How Does WordPress’ Performance Compare to Other CMS Options?

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I recently read an article by Danny Richman from and it got me thinking about WordPress' current performance capabilities and the community's ability and willingness to implement the best possible solutions for both performance and SEO.
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I recently read an article by Danny Richman from where he crawled one million websites to find the best CMS platform. It got me thinking about WordPress’ current performance capabilities and the community’s ability and/or willingness to implement the best possible solutions for website performance and SEO.

We have all encountered slow WordPress sites and also a few very fast ones, so I’m not coming to any conclusions here. The performance of your site does depend completely on how you set it up, however, the platform also plays a big part.

Website owners should always strive for better performance to get maximum traffic.

Danny Richman carried out a study to see which platform performed best across a number of sites. The study relies on Ahrefs‘ URL rating metric since Google stopped publicly revealing their own PageRank metric.

Not all the data is worth looking into, but from the results we can see that almost 70% of the tested WordPress sites still don’t have valid SSL certificates. Granted, this is not as dire a situation as Wix or Weebly who are at well over 90%, but it’s far off from the Shopify stat of less than 5%. This is something the WordPress community has been striving for, but it seems it hasn’t been enough just yet. Do the hosting providers need to do more to encourage their users to opt for SSL?

Image courtesy of

WordPress also scored the worst when it come to average page speed (not including images). Although being self-hosted is part of the reason for this, badly coded plugins play a big part too. Education is definitely an important factor here. What can we do to better educate plugin developers and guide them down a path to quality code?

There is no simple solution for performance enhancement when it comes to websites, not even the caching plugins that many in the community seem to regard as the go-to solution when a website is under-performing. We need to come together to educate the community better on how to build better products and websites.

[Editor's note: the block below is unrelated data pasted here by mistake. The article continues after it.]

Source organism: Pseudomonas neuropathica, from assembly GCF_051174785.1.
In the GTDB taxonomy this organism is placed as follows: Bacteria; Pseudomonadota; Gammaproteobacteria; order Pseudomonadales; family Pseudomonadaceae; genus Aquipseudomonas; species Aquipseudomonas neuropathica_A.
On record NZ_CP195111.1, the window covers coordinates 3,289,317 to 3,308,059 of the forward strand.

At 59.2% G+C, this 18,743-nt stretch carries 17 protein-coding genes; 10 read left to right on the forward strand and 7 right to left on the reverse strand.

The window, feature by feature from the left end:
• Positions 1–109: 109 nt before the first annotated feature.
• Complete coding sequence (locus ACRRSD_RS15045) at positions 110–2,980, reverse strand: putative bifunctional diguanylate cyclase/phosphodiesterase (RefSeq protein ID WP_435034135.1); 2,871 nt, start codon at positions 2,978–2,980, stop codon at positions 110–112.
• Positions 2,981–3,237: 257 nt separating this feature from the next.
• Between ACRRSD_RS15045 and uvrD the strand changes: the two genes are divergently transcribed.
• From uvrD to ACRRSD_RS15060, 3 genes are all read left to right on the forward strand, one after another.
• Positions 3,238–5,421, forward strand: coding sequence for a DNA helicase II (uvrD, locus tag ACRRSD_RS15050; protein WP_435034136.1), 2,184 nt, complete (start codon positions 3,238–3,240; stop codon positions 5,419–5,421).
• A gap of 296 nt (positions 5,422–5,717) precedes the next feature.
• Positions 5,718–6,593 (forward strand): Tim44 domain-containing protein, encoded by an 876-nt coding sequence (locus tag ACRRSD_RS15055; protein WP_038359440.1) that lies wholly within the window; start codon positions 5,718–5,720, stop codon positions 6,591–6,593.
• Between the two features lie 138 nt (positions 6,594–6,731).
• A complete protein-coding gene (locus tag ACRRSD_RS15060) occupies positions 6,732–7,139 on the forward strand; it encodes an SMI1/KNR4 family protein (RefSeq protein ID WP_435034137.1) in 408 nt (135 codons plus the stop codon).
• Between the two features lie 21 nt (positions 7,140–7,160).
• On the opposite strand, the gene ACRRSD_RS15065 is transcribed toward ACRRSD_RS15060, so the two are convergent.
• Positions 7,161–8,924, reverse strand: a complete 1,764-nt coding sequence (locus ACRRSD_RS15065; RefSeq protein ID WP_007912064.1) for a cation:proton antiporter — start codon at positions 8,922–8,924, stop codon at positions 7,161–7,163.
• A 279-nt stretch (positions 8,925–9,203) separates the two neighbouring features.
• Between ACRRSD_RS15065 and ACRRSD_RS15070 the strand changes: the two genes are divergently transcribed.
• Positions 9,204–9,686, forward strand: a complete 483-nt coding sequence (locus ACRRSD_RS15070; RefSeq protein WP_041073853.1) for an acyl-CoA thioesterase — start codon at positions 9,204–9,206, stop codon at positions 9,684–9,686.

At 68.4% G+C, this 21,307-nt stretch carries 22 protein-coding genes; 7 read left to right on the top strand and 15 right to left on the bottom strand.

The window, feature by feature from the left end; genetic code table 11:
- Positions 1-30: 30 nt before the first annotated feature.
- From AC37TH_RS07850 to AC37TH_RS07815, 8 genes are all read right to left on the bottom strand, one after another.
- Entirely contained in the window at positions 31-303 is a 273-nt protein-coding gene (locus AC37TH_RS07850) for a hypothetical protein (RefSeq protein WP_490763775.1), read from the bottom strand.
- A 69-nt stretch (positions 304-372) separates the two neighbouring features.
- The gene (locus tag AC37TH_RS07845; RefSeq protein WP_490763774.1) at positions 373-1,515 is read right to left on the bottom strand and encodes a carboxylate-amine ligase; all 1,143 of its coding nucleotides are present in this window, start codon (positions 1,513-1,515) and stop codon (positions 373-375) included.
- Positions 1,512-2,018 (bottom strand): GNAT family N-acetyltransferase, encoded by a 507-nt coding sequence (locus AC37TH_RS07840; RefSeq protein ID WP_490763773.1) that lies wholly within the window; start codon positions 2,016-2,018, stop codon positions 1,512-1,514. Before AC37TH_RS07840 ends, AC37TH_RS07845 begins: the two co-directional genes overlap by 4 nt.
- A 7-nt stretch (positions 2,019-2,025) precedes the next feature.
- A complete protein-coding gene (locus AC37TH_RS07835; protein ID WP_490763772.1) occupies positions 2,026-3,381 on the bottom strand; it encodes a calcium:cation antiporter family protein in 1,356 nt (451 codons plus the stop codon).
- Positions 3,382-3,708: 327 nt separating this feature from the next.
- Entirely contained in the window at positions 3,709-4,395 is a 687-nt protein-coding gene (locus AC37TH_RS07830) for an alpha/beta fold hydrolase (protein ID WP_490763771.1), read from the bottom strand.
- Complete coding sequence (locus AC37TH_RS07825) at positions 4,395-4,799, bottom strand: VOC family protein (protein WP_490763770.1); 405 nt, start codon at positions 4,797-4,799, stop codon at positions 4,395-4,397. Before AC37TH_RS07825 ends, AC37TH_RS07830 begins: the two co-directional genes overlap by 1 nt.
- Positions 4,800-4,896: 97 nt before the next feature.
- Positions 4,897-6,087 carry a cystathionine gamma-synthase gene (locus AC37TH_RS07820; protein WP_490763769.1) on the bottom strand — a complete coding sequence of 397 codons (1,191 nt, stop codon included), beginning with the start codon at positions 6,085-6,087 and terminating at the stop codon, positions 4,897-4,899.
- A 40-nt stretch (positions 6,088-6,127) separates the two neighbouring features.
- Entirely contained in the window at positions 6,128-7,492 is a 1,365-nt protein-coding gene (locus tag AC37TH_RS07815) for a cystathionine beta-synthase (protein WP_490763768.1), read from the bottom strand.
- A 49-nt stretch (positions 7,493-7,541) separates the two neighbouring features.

You may not read much into this test, but in my opinion, it does give an indication of where the WordPress community needs to make larger strides. You can read the full article to come to your own conclusions.

If you want to start improving your site performance today, you should definitely read this article from Kinsta. It’s the truly ultimate guide on how to improve your site’s speed and includes some awesome tips that you may not have even heard about before. We trust Kinsta with some of our most important websites, so I definitely recommend you have a look at their offering if you’re looking for a great hosting partner.

Mark Zahra

Mark is the CEO behind the WP Mayor project. He has been using WordPress since 2012, joining the WP Mayor team in 2014. Since then, he has helped to review, test, and write about hundreds of WordPress products and services; educating the community of millions of WordPress users around the globe.

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5 Responses

    1. Hi Mati, it appears the original author didn’t include Drupal in his original article. I’d recommend contacting him directly to ask him why not since I’m only referencing it here. Perhaps you can also ask him to comment on why he didn’t include Drupal right here so other readers will know why too 🙂

  1. I helped in one wp site and I show:
    – Google connection makes the site slower
    – It needs one or more cashe plugins to be faster
    – statistics plugins that collect o lot of data make the site slower
    – The WP is needed a CDN
    – If we disable the Dashboard widgets that demand online connection with Wp the site runs faster

    1. Hi Elias, thank you for your comment. Can you elaborate on those points, please?

      What Google connection made the site slower?

      With regards to caching plugins, I disagree that they are necessary. If the site is built right, with optimized tools, and with the correct server setup for its needs, there could be no need for caching plugins.

      Which statistics plugins were you using for this project and what stats were they collecting? Perhaps they weren’t the most optimal tools for the job. If not, we can recommend something better.

      If you can add some detail to your claims, I’m sure it will be very helpful to other readers too.

      1. I don’t think the test you mentioned came through right in the comment.

        We will be writing articles in the coming weeks and months to go into more detail about website performance. Caching plugins are good, don’t get me wrong, but for certain sites it may be more worthwhile to work with a great host or developer who can set up your server in a way to maximize the site’s performance.

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